Older, less regulated medical marijuana programs have much greater enrollment rates than newer 'medicalized' programs

Arthur Robin Williams, Mark Olfson, June H. Kim, Silvia S. Martins, Herbert D. Kleber

Research output: Contribution to journalArticlepeer-review

49 Scopus citations


Twenty-three states and the District of Columbia have passed laws implementing medical marijuana programs. The nineteen programs that were in operation as of October 2014 collectively had over one million participants. All states (including D.C.) with medical marijuana laws require physicians directly or indirectly to authorize the use of marijuana at their discretion, yet little is known about how medical marijuana programs vary regarding adherence to basic principles of medical practice and associated rates of enrollment. To explore this, we analyzed marijuana programs according to seven components of traditional medical care and pharmaceutical regulation.We then examined enrollment rates, while controlling for potentially confounding state characteristics. We found that fourteen of the twenty-four programs were nonmedical and collectively enrolled 99.4 percent of participants nationwide, with enrollment rates twenty times greater than programs deemed to be "medicalized." Policy makers implementing or amending medical marijuana programs should consider the powerful relationship between less regulation and greater enrollment. Researchers should consider variations across programs when assessing programs' population-level effects.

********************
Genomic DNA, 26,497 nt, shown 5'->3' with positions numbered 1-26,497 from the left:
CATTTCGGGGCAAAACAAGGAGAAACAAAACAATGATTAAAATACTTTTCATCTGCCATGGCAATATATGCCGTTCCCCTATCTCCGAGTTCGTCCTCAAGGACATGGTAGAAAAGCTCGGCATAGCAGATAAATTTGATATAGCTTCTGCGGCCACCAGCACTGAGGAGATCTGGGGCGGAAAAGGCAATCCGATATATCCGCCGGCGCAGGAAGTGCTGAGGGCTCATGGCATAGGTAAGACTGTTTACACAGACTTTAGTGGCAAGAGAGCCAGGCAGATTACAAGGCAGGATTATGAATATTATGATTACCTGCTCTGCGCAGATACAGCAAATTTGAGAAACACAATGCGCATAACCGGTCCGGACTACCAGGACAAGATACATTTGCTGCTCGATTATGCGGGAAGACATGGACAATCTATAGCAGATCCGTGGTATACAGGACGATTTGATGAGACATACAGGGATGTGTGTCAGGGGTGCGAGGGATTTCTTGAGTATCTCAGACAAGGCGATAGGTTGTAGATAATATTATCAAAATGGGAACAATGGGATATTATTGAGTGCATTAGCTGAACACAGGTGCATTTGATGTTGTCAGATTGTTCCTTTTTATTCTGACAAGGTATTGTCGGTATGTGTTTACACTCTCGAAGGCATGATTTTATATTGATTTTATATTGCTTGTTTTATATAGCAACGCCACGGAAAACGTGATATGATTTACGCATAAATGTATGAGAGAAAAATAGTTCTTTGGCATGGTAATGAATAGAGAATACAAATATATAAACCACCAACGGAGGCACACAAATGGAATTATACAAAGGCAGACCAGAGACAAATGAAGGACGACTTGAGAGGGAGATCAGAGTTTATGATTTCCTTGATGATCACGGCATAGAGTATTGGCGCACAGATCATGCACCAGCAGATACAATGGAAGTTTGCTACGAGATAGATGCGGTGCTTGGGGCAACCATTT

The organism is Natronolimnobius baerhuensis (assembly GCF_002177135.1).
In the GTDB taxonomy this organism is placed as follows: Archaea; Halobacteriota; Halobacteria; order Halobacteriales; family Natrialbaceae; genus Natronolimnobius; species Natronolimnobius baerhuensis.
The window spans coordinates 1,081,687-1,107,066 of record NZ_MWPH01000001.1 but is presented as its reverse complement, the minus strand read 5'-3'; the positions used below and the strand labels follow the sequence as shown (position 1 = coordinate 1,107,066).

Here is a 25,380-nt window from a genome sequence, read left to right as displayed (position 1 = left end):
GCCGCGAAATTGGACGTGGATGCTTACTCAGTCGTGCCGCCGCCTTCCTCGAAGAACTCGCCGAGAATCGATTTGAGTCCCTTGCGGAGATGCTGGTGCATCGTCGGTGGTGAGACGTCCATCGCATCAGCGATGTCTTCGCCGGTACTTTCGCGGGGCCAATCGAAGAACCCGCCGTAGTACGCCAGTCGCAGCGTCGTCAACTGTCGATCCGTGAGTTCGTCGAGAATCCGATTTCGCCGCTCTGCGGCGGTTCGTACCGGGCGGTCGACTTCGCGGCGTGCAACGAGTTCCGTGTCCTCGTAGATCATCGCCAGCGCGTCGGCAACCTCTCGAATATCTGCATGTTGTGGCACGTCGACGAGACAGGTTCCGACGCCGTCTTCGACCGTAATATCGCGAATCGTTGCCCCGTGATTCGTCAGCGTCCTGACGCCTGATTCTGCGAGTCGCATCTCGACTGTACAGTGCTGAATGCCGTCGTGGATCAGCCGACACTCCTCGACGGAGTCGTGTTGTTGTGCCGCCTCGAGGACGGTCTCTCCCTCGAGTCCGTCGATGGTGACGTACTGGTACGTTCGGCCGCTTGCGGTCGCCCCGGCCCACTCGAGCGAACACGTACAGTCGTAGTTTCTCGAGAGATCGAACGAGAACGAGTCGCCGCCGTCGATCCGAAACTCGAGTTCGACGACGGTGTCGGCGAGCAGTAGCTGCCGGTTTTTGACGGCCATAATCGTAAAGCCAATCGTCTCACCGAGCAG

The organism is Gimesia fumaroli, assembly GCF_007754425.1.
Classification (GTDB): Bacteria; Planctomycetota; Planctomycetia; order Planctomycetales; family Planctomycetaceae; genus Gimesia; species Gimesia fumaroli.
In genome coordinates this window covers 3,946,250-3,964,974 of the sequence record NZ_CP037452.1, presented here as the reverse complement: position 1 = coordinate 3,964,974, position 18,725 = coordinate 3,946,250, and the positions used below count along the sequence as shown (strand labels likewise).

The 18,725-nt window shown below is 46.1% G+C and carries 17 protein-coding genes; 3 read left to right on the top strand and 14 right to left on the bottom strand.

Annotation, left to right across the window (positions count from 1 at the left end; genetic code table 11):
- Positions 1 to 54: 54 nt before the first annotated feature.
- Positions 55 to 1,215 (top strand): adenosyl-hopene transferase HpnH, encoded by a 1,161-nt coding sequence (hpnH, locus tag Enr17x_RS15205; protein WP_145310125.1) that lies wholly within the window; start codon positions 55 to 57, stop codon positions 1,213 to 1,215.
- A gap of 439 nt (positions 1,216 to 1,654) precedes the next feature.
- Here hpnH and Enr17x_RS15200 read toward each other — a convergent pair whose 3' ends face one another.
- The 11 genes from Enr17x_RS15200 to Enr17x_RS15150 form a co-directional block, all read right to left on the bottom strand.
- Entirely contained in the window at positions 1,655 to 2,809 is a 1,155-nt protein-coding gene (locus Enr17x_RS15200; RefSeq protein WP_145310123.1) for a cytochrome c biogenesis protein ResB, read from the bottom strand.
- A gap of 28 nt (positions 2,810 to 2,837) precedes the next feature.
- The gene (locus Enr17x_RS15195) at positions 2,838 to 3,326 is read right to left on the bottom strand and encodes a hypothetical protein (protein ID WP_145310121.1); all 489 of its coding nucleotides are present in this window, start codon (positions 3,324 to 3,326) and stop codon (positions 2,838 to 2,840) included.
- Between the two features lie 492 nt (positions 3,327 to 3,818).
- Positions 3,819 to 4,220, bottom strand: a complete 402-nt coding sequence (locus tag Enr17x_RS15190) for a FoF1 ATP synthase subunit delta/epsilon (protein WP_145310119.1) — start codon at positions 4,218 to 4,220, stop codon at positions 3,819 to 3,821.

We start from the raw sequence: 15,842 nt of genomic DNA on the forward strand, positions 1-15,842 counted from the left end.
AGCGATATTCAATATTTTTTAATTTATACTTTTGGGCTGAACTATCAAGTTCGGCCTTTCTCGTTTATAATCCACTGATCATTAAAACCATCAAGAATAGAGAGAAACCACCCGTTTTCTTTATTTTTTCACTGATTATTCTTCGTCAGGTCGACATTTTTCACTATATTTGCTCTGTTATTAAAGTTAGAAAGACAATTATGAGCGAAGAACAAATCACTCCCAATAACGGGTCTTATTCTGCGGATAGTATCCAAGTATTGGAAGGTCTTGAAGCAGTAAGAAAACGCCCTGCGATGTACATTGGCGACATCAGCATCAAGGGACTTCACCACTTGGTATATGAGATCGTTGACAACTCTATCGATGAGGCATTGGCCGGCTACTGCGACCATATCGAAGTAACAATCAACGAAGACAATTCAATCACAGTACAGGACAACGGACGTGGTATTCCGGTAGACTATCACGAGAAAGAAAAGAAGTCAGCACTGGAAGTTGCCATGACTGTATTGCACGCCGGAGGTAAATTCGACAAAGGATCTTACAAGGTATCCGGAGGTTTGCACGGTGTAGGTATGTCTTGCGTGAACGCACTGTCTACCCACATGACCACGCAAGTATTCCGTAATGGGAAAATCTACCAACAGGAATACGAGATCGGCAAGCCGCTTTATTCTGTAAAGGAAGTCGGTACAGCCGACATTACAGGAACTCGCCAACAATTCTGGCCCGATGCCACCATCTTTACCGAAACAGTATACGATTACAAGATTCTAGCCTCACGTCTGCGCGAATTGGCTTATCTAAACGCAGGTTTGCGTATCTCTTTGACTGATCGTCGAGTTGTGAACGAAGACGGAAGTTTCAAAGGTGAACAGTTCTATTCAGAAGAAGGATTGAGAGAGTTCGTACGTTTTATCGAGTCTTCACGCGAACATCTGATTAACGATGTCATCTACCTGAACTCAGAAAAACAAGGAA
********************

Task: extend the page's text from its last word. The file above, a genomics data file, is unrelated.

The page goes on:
Original languageEnglish (US)
Pages (from-to)480-488
Number of pages9
JournalHealth Affairs
Issue number3
StatePublished - 2016

ASJC Scopus subject areas

  • General Medicine


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